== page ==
||While a story set around the Senate
could have been interesting, this story feels more like setup for the
finale. Anakin is invited to join Palpatine at various meetings and
learn from them, but there is no evidence that he does learn. All the
while, they figure out what is really happening just in time, each time.
It's too bad there is no evidence of the Senate slaughter in the movie
that soon follows, and the Separatist movement is treated with only a
couple of words.
I was confused when this book started,
as at the end of The Changing of the Guard, Obi-Wan and Anakin were
following Granta Omega. This book doesn't start where the other one left
off; instead, it picks up months and months later. Presumably we've
missed many near-misses that don't bear knowing about, because we
learned exactly nothing about what Omega and Jenna Zan Arbor might have
The Jedi finally catch up with the
criminals on the world of Falleen. This could have been any other planet
in the Republic, because the author doesn't use any of the pheromone-types
that the Falleen are known for. Instead, Obi-Wan and Anakin get jobs at
a secret factory, where they work after-hours and go to investigate the
water delivery system that Zan Arbor wants to use to transmit her Zone
of Influence. When they get there, it starts collapsing on them -quite
conveniently, of course. That simply means Omega and Zan Arbor are one
step ahead -again.
The main part of the book takes place
on Coruscant, where the Jedi have been recalled, because a senator is
trying to pass a law that makes it illegal for the Jedi to do Senate
business. One of Obi-Wan's senator friends discovers that Palpatine is
the Sith, but he dies before he can tell anybody. Several senators are
actually in league with Granta Omega, including Sano Sauro, an old
enemy, and Bog Divinian, husband of Astri and last seen cheating on
There are many senate hearings where
Obi-Wan's words are twisted around and the good guys get frustrated. But
Palpatine is correct when he tells Anakin that the Jedi have been wrong
to stay out of politics. It is actually what gets the Order destroyed,
as they don't realize the manipulation that is going on even at the end.
He says that the Senate is not interested in the truth, which is not
absolute -it is interested in the interpretation of the truth, and
that's what he has been taking advantage of all these years.
When Obi-Wan meets Astri, she is cold
toward him, and I thought for sure she was under the influence of the
Zone. But no, her husband senator was holding her son as blackmail for
her to support him. I can't believe three years have gone by since The
Dangerous Games. It makes me feel like we're missing all this
interesting time with Anakin and Obi-Wan. But Obi-Wan has another Jedi
go get her son, so she can leave Divinian and lead a new life.
In the end, Omega is too smart for
Obi-Wan and Anakin. There is a funny scene where they go visit Dexter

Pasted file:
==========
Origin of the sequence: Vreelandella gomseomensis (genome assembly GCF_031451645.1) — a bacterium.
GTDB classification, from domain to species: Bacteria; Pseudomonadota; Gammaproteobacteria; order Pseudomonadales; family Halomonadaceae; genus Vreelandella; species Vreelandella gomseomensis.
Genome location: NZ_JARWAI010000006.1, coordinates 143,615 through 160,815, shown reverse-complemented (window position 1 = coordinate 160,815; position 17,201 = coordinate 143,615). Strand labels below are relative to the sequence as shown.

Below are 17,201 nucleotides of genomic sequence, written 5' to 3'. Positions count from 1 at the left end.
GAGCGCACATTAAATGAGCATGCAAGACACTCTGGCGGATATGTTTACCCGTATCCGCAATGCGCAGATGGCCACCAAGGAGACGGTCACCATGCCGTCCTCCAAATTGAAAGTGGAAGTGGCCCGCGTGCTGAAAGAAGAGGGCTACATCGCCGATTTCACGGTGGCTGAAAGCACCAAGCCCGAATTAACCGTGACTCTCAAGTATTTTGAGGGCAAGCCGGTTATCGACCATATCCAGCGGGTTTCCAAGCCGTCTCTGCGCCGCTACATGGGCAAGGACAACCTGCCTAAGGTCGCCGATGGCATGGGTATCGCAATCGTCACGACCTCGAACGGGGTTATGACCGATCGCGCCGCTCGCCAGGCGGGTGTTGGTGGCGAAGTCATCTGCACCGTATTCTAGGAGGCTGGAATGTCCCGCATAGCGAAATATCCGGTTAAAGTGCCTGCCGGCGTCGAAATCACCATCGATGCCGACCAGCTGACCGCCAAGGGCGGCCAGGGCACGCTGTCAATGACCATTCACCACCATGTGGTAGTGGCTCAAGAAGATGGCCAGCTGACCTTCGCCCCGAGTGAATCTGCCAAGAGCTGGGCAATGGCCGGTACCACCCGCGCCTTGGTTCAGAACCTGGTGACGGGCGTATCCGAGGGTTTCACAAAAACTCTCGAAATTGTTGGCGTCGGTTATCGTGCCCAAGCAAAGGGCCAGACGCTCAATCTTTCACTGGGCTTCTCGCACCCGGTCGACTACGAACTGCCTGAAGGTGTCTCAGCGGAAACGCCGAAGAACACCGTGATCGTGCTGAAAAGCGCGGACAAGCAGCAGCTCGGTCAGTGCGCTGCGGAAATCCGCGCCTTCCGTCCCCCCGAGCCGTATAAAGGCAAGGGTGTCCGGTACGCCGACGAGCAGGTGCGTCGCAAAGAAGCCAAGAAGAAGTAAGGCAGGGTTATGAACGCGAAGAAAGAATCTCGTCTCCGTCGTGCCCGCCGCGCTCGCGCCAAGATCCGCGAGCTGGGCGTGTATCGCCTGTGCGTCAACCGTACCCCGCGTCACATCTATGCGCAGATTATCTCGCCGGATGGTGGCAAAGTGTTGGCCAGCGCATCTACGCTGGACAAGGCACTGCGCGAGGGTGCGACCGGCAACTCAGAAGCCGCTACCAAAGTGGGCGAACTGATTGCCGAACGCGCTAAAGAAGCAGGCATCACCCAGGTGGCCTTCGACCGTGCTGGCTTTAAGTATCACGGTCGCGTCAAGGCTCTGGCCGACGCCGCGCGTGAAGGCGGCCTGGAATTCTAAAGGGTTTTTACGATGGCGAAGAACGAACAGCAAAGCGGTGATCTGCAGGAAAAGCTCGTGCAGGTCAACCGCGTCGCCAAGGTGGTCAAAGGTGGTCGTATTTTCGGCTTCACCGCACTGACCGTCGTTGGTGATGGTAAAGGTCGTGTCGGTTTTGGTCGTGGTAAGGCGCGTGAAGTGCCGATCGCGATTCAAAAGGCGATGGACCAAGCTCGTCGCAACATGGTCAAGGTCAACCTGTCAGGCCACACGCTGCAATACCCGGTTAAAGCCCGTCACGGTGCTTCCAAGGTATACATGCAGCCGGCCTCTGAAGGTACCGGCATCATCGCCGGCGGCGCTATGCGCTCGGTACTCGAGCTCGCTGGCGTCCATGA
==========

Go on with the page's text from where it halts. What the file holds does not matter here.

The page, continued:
Jetster, and he complains that somebody left a speeder in front of his
back door. The speeder was even
parked over a water main, the perfect place to administer the Zone, and
have a getaway car. For a grand ceremony takes place where various
systems are giving funds to a refugee relief organization, and it looks
certainly like a place where Omega would strike.
So while the Slams do try to strike at
the funds transfer ceremony (and are captured), there is no sign of Omega or Zan Arbor.
Obi-Wan raced back to the Senate, where he goes through the water ducts,
and finds no trace of them there, either. But then something he saw in
the factory on Falleen triggers the realization that Zan Arbor will use
the air ducts instead, and he is right. He foils their plan, but as
Omega escapes, again, dozens (or hundreds?) of hunter droids are
released into the Senate. More than 20 senators die, but the Jedi are in
time to save hundreds more, and Palpatine, as well.
And here is where Anakin's journey
reaches a turning point. He is starting to think on his own, encouraged
by Palpatine, of course. Obi-Wan tells his Padawan to remain with the
Chancellor, but when Ferus arrives, Anakin goes to help his master,
disobeying a direct order. Palpatine's comments are echoed in
the Clones, where he says the Jedi are finally giving him a mission of
his own. But ironically, when the attack in the senate comes, Ferus is
there to protect Palpatine, not Anakin. And Anakin is extremely jealous,
especially when Ferus gets a commendation, and he doesn't. That jealousy
will result in his rage in Attack of the Clones, where he claims that
Obi-Wan is holding him back, even when it is readily apparent to
everybody, every viewer and reader, that although he is good at wielding
a lightsaber, he is not mature enough to be a Jedi Knight yet.
This series culminates in the next
book, where the story of Omega will finally come to an end. I think too
much time was spent on Omega, even though only half this series dealt
directly with him. I'm a little disappointed at the series, though it is
written well, it doesn't lead up to Attack of the Clones -but then
again, it probably wasn't meant to.